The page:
This goes to show that these dichotomies we invent to describe people’s overall attitudes and actions, are not as clear cut as we often like to think of them.  When we start to group people together like this we do so because it is easier, but it tends to cover up the nuance that is present in individual and communal worldviews.  We can no longer see each person for who they are, instead we see them as a label.  Perhaps even my characterizations of progressives and ultra-conservatives fall into this category as well, but I think it is important to be aware that problems can arise when we go so far to one side or the other in politics, culture, and life in general.  At the end of the day I think it is a good thing that there are so many diverse viewpoints, and ways of thinking about society and the world around us. 

This is all very interesting (at least to me), but I do believe it can become a problem when we start to lose focus on Christ and what God’s love and grace mean for our lives.  Paul says in Ephesians 4:1-6: “I therefore, the prisoner in the Lord, beg you to lead a life worthy of the calling to which you have been called, 2 with all humility and gentleness, with patience, bearing with one another in love, 3 making every effort to maintain the unity of the Spirit in the bond of peace. 4 There is one body and one Spirit, just as you were called to the one hope of your calling, 5 one Lord, one faith, one baptism, 6 one God and Father of all, who is above all and through all and in all.”  We can often become so focused on these worldly labels, opinions, and ideologies, that we lose sight of what is truly important.  We are all called to be united together for “There is neither Jew nor Gentile, neither slave nor free, nor is there male and female, for you are all one in Christ Jesus.” (Galatians 3:28)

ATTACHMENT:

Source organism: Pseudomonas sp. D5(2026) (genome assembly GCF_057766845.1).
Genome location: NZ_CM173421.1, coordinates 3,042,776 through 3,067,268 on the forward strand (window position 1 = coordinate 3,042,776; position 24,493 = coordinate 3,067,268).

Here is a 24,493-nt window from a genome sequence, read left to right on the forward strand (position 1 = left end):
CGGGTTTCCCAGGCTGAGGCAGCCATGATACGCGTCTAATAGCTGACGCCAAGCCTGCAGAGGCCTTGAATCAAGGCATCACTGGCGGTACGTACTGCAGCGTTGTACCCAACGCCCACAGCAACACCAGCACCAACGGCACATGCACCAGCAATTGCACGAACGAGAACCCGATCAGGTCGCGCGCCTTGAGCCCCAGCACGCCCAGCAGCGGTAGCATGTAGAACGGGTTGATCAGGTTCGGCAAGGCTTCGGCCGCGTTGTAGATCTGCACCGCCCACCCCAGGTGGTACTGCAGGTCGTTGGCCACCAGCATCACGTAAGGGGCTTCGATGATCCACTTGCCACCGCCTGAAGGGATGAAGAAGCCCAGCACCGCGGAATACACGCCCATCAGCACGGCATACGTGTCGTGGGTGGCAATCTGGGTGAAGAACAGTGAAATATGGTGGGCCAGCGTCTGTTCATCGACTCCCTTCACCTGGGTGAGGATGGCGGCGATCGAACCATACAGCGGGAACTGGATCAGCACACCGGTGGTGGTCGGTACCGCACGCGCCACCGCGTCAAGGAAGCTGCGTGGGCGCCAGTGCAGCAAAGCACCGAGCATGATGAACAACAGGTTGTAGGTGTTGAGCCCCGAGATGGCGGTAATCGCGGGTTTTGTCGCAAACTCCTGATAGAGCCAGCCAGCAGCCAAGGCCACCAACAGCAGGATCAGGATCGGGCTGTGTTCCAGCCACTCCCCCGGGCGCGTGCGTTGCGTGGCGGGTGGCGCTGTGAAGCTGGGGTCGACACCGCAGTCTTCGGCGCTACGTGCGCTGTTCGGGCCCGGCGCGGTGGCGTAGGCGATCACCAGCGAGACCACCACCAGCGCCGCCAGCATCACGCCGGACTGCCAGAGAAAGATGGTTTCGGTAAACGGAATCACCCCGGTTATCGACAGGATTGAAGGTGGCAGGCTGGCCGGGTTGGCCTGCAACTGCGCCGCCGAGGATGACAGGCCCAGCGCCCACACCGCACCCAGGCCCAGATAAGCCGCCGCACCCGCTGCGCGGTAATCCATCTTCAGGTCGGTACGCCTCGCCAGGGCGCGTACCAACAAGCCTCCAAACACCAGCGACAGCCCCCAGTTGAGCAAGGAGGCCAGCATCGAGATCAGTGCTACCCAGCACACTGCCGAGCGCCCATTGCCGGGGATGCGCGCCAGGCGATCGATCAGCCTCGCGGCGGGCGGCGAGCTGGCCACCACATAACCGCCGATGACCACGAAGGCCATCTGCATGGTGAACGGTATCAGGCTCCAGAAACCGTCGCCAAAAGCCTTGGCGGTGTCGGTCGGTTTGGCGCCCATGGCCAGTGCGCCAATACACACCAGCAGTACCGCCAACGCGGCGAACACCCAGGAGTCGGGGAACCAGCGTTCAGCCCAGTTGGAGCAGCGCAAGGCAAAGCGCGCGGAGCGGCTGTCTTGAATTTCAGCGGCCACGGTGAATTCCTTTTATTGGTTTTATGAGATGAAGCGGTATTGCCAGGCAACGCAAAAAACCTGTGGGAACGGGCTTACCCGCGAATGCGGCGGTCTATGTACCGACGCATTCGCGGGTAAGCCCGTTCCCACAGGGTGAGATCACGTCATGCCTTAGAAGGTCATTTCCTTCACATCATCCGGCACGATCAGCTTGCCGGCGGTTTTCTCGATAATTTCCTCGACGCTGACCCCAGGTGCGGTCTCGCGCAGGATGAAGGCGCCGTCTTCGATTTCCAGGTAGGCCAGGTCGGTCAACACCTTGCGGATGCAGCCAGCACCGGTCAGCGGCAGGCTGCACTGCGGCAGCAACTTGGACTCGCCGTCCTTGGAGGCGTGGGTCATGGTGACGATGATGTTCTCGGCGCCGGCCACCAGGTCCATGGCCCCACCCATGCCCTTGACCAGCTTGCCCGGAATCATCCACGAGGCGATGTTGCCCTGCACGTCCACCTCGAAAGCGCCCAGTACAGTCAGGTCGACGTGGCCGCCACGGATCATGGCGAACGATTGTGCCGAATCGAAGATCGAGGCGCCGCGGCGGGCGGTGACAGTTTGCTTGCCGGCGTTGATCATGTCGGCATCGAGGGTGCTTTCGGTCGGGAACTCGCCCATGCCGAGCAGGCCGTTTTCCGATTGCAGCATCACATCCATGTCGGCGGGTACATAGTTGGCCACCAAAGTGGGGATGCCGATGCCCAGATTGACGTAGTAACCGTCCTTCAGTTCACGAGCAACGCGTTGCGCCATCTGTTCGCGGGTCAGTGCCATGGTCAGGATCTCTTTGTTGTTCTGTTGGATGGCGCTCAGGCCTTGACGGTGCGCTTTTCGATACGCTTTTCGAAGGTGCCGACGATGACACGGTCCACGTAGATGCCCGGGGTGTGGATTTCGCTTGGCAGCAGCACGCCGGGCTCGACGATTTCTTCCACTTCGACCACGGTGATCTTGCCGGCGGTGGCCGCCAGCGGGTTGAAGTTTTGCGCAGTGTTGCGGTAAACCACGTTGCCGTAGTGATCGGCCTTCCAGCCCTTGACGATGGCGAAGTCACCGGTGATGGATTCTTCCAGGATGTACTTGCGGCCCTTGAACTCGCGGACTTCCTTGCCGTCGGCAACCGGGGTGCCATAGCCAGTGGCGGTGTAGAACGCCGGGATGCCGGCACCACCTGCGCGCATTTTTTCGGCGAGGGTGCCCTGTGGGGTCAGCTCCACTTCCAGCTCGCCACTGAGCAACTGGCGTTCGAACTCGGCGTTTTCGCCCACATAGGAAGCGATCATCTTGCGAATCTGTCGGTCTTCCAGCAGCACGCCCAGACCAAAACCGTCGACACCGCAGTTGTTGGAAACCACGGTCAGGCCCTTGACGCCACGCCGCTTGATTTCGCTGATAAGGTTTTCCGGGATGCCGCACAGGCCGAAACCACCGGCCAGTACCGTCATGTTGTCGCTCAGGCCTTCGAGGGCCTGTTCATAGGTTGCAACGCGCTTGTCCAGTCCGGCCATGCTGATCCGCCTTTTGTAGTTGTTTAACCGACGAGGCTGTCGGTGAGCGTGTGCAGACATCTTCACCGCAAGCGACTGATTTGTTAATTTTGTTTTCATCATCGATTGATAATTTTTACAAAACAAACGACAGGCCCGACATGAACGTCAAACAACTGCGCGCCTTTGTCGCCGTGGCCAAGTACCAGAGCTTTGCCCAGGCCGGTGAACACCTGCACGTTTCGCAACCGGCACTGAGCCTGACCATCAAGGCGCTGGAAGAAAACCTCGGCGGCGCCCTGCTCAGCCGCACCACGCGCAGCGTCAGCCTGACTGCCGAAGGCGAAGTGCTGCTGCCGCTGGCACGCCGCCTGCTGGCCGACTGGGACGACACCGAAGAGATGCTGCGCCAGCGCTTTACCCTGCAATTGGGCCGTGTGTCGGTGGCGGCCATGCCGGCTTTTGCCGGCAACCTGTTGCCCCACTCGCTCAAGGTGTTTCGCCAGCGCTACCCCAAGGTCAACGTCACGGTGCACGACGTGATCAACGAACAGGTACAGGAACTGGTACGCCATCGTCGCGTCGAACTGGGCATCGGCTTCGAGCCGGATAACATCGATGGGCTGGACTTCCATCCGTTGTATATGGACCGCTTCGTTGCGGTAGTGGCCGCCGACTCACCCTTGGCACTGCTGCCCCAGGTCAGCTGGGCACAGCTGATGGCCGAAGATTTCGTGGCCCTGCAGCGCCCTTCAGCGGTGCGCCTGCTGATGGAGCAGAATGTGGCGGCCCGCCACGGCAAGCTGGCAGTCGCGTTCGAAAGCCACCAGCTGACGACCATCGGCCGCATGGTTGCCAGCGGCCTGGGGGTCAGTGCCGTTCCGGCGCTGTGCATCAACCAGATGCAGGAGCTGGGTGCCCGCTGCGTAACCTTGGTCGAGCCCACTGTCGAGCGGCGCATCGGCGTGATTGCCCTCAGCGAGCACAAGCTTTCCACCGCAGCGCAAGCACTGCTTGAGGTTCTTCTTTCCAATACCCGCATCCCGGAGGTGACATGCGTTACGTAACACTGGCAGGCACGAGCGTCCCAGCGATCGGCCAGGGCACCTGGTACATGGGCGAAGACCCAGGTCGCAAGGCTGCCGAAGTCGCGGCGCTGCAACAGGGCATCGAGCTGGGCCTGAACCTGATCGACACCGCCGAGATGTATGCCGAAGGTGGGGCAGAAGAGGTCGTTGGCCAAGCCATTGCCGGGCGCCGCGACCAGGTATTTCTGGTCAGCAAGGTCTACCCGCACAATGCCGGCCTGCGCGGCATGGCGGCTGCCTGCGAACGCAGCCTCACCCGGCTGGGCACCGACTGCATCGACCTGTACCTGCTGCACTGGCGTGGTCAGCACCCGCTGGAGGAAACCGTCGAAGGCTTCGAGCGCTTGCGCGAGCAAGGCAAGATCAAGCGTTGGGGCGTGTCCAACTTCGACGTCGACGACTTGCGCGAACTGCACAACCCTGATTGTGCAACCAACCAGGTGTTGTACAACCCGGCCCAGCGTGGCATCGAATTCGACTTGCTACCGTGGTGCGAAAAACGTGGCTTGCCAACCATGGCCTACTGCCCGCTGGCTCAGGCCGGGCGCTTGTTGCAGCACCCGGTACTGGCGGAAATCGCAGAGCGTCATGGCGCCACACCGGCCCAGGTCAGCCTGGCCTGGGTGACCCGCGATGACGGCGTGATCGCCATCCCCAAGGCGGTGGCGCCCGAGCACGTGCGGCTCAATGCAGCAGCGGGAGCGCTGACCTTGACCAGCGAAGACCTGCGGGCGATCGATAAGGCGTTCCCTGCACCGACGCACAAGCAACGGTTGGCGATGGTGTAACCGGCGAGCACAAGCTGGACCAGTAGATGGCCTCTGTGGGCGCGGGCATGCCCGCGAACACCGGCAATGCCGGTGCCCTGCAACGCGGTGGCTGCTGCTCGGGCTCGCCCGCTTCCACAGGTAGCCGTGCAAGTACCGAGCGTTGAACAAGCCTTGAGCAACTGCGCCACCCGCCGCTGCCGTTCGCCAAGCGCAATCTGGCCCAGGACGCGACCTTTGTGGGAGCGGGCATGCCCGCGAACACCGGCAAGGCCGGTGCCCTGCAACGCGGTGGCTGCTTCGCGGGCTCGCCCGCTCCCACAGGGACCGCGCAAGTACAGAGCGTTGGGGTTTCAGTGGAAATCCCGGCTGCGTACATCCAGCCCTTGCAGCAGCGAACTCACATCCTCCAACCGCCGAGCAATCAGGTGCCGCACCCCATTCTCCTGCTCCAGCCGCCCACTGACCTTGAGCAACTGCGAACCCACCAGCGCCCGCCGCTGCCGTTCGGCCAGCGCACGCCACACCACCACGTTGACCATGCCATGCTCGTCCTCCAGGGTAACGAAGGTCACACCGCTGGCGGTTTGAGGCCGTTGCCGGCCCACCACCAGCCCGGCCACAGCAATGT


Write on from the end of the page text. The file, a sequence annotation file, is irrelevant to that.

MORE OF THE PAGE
These worldly divisions can attack us and seek to put a wedge between us as members of the body of Christ, and it can happen to any one of us.  Another reason we are called so often to forgiveness and reconciliation when we go astray of these values!  I also would like to encourage you, if anything I have said is upsetting, or you feel I am being biased in any way, please contact me and let me know.  I would love to be able to sit down with you and talk about all of these difficult topics, where we can learn together mutually!  At the end of the day we are called to be united in the love and grace of Christ, so we must be willing to have some of these hard conversations and disagree and find much that we agree on as well.  My prayer is that we as a community of faith will continue to grow ever more fully into the church that God is calling us in this year 2022.  May God bless you all! 

Finally, brothers and sisters, rejoice! Strive for full restoration, encourage one another, be of one mind, live in peace. And the God of love and peace will be with you.  

-2 Corinthians  13:11

-Nathaniel Allen, Pastor